Wildlife control actions go wrong when they lack justifiable objectives, fail to rely on a science-based approach, and fail the test of humaneness. We’ve seen a brutal example of this playing out in South Florida for the last few weeks, courtesy of the Florida Fish and Wildlife Commission, which has hired contractors from the University of Florida to go around trapping iguanas and killing them with bolt guns or by smashing in their heads. It’s emblematic of the shabby approach that Florida wildlife officials have demonstrated time and time again when it comes to the problem of invasive species in their state, and they need to adopt a new paradigm, one that’s scientific, practical, and humane.
Florida faces a serious invasive amphibian and reptile challenge, caused primarily by the pet trade. More than 500 non-native fish and wildlife species have been observed in the state, and most of these got into Florida habitats through escape or unauthorized release from pet owners. As a result, there are Burmese pythons in the Everglades, Nile monitor lizards in Cape Coral, and Cuban treefrogs in more than 36 Florida counties.
It’s the green iguana that is being targeted by the hired guns. This is one of three members of the iguana family established in mainland South Florida (the Mexican spiny-tailed iguana and the black spiny-tailed iguana are the others). Green iguanas have been in South Florida since the 1960s, likely rafting in from native home ranges as a result of hurricanes and other natural events. In the 1980s, the green iguana was top of the charts for the pet reptile trade, and as a result its population rocketed. Then, predictably and inevitably, pet owners began releasing iguanas into the wild when they got too large, too aggressive, or too sick. These former pets, along with escapees and refugees from exotic animal shipments, expanded their hold on areas around southern Florida’s bays, canals, ponds, impoundments, and drainage ditches.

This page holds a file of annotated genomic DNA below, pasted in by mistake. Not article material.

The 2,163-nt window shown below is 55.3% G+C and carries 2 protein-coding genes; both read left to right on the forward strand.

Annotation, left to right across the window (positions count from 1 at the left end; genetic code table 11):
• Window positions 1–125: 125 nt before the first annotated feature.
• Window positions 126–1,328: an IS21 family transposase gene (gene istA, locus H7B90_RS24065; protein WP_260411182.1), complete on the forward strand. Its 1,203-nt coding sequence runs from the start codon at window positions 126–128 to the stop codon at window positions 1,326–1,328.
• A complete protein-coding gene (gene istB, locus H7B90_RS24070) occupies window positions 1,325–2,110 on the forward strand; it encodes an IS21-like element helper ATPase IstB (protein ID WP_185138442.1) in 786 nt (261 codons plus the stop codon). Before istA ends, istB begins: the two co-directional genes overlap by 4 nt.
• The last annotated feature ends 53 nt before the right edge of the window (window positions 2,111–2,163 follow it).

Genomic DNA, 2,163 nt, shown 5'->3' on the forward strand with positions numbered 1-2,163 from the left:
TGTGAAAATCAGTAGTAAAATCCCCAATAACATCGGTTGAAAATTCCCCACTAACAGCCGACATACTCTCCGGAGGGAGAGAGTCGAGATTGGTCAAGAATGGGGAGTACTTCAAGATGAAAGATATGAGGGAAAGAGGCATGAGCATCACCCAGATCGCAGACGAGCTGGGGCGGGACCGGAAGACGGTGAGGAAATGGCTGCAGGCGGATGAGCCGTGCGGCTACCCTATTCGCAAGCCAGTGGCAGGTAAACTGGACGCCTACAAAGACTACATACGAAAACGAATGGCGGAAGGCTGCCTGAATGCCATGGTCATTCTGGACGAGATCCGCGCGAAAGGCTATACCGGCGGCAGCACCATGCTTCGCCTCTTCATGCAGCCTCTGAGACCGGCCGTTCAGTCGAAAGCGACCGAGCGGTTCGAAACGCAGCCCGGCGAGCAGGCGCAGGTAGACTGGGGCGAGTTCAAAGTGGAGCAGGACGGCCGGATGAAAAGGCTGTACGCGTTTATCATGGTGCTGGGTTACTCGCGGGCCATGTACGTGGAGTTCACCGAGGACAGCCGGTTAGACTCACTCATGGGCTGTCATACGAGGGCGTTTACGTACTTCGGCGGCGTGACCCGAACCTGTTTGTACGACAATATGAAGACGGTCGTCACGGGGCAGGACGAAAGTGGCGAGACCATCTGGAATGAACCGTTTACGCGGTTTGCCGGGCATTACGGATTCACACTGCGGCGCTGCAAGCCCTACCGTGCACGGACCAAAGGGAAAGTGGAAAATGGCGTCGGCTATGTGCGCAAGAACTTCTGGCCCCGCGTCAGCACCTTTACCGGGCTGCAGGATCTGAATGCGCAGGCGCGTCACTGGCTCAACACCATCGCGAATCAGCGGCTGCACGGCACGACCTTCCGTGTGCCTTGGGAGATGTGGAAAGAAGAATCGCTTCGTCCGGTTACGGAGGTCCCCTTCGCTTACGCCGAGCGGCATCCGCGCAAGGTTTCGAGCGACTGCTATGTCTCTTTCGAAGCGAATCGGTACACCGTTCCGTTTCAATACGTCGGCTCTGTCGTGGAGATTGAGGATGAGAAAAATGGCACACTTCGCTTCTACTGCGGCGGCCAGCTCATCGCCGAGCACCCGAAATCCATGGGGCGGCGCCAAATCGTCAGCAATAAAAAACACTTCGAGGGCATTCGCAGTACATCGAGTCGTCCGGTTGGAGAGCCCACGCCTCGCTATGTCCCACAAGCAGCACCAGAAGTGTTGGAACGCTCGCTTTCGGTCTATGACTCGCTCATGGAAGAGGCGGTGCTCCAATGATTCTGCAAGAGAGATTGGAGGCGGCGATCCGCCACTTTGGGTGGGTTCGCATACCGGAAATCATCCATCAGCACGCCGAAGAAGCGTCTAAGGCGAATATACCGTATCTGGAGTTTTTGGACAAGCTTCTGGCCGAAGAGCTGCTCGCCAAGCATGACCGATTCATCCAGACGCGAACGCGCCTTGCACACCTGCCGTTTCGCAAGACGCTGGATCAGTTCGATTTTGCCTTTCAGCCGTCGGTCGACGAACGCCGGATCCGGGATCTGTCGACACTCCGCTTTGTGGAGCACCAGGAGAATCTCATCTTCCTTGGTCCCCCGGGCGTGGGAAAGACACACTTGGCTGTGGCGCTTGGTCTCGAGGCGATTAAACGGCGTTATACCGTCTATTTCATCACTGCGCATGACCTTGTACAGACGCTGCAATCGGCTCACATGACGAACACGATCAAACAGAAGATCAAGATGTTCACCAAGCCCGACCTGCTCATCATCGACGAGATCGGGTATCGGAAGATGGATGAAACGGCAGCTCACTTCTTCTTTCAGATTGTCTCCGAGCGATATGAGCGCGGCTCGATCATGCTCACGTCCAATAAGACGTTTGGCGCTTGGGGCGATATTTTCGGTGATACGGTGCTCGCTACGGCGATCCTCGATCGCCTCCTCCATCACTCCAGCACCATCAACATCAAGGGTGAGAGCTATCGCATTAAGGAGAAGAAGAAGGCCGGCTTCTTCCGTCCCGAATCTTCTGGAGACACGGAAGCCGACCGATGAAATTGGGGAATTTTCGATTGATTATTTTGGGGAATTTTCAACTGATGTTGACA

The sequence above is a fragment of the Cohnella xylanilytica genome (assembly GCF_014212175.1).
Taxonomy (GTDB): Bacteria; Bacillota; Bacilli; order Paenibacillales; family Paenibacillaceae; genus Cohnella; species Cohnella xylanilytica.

Iguanas are long-lived and fertile, and in the absence of predators and competitors for food, they are not going away anytime soon. In fact, they may expand northward into the state. But trying to reduce their populations without addressing the root causes of iguana conflicts and population expansion will only result in a continuous cycle of killing. No invasive reptile species has ever been eradicated through such management efforts.
What Florida urgently needs is a ban on the purchase, sale, and possession of potentially invasive species in the state, like iguanas, but as of now the state still allows the sale of green iguanas and does not require a permit to possess green iguanas as personal pets, including captured iguanas.
Killing iguanas by banging them against a truck or boat is neither humane nor acceptable. What’s more, Florida is making things worse by classifying the iguana as a pest or a nuisance. This encourages members of the public to start their own killing campaigns, often using brutal methods. Already, at our South Florida Wildlife Center, we have seen green iguana patients shot with crossbows, pellet guns, and hog-tied with their limbs cut off.
The Florida Fish and Wildlife Commission needs to adopt a comprehensive and humane program for managing conflicts with iguanas, one that takes into account the biology, habits, and ecology of these species. The best programs are those that combine reproduction inhibition methods, including egg removal with habitat modification and other exclusionary techniques, and public education. Such an approach is not only more humane than killing or depopulation programs, but more efficient and cost- effective in the long-term. What Florida is doing now brings to mind the wry definition of insanity you’ll see in an internet meme now and then: “doing the same thing over and over again but expecting different results.”